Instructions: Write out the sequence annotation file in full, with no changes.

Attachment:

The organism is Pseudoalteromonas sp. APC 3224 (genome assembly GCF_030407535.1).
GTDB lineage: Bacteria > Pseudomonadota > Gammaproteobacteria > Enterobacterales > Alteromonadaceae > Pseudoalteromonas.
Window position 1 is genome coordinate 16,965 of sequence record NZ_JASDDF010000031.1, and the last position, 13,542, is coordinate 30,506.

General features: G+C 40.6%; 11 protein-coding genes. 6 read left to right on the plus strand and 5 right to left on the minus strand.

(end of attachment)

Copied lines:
The organism is Pseudoalteromonas sp. APC 3224 (genome assembly GCF_030407535.1).
GTDB lineage: Bacteria > Pseudomonadota > Gammaproteobacteria > Enterobacterales > Alteromonadaceae > Pseudoalteromonas.
Window position 1 is genome coordinate 16,965 of sequence record NZ_JASDDF010000031.1, and the last position, 13,542, is coordinate 30,506.

General features: G+C 40.6%; 11 protein-coding genes. 6 read left to right on the plus strand and 5 right to left on the minus strand.